What else could it be? Watching Ted (Jerry O'Connell), Jamie (Ari Graynor), and Sheri (Erin Wilhelmi) trying to make something out of nothing is clearly symbolic: Just as their customers are left with no choices, so two are these "sandwich artists" who have reached the bottom of the mustard barrel and are scraping it for any knifeful they can get. But the disintegration of the so-called American Dream in the wake of the financial crisis from several years ago (though the play is ostensibly set in the present) is a hefty subject that demands a more robust and thoughtful treatment than it receives here.
The biggest roadblock is the characters, who are broadly sketched but never acquire the solidity of genuine archetypes or the depth of real people. Ted is a former investment banker who has trouble keeping his libido in check, and is quite a bit dumber than he looks or acts. Jamie is a stereotypical blonde: not on the smart side herself, and heavily opportunistic. Sheri, the youngest, is the one who acknowledges her lack of people skills, confidence, and good ideas, but is of course the one who's just wise enough to save the day. Even the subsidiary characters (all acceptably played by Daoud Heidami) fall into check-box categories: the flustered, incomprehensible Middle-Eastern franchise holder; the nasty customer; the no-nonsense corporate representative.
At least in this setting (the hyper-realistically chintzy storefront scenic design is by Dane Laffrey), their interactions simply aren't that interesting. Once Ted demonstrates interest in Jamie, is there any doubt how things can or must go? When Jamie's first lie hits, it's not difficult to determine what the next one will be. And when Sheri reveals herself, in the opening minutes, as so underequipped that she can barely fill out an application form, you know that she has to save the day (or at least come close to it). Perhaps with more time (the show runs less than 90 minutes, with no intermission), Wohl might have been able to build in more complexities, but as they are, things are as flat as a post-pressing panini.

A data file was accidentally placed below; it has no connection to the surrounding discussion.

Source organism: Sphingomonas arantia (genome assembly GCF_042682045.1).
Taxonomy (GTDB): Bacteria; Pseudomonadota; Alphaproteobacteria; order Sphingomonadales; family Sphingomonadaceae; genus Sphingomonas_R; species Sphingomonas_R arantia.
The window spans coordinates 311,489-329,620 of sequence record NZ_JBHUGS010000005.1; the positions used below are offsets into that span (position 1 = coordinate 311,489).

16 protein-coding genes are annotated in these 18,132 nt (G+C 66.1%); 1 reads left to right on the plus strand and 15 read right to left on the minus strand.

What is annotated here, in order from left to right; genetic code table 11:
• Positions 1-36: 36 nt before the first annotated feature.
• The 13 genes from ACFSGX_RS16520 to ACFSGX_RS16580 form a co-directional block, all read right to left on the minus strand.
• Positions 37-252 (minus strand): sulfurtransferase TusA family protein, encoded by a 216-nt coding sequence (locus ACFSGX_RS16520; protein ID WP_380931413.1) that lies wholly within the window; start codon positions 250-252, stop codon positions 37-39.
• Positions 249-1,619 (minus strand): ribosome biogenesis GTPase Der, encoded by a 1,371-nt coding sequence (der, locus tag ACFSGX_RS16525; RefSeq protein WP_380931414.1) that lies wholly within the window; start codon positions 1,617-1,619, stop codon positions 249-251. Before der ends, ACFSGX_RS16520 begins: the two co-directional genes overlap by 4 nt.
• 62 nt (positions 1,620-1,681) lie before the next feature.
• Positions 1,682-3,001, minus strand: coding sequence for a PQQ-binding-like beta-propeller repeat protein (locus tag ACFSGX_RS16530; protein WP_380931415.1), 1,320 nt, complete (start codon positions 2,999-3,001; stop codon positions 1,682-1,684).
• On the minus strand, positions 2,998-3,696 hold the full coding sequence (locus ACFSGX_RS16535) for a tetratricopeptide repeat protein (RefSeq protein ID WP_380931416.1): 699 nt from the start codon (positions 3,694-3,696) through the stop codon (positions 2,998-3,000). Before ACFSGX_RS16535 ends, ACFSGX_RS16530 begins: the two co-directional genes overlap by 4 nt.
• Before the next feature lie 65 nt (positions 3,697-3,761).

The actors, playing to their types, don't have much room to maneuver, something that particularly hampers McConnell and Wilhelmi, who settle for one note (hunky good guy destined to fall, wispy quiet girl destined for loudness) and play it endlessly, and boringly, until they're interrupted by the final blackout. Graynor works to find levels in Jamie, and does discover some sympathy beneath her lacquered facade that lets her final exit be believably different than her first entrance; but even she's not naturally successful at overcoming the woman's natural contradictions. (It's impossible to determine, for example, whether she actually has the three children she claims to.) Director Leigh Silverman, who elicited such powerful emotions from the current Broadway revival of Violet, hasn't found a similarly effective entry into the feelings that should be at play here.
Neither has Wohl, for that matter. Her meandering story has difficulty deciding whether Ted, Jamie, and Sheri should be the victims or the victors of their situation, and things end up more than a little confusing. The final scenes involve the three workers learning to take charge of their lives for the first time in ages, and then facing the consequences of those actions. But the final exchange suggests they haven't learned anything, and sacrifices cogent development (or at least an explanation) in favor of an eye-rolling curtain joke that is, at best, tangentially related to the action, and not at all related to its meaning.
Much of American Hero is like that, with effect substituting for substance most times the chance arises. It's easy enough to appreciate what Wohl is apparently attempting, but the final product, like most of the sandwiches the trio is capable of making during their darkest moments of despair, leaves you hungry.